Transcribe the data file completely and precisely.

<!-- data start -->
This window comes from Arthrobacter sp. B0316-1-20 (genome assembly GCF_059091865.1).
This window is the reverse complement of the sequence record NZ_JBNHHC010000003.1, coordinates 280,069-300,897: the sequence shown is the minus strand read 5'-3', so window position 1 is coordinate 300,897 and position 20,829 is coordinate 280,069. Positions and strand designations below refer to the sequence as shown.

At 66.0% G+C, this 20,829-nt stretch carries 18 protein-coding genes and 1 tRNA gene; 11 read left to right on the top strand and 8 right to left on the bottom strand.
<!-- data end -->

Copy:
This window comes from Arthrobacter sp. B0316-1-20 (genome assembly GCF_059091865.1).
This window is the reverse complement of the sequence record NZ_JBNHHC010000003.1, coordinates 280,069-300,897: the sequence shown is the minus strand read 5'-3', so window position 1 is coordinate 300,897 and position 20,829 is coordinate 280,069. Positions and strand designations below refer to the sequence as shown.

At 66.0% G+C, this 20,829-nt stretch carries 18 protein-coding genes and 1 tRNA gene; 11 read left to right on the top strand and 8 right to left on the bottom strand.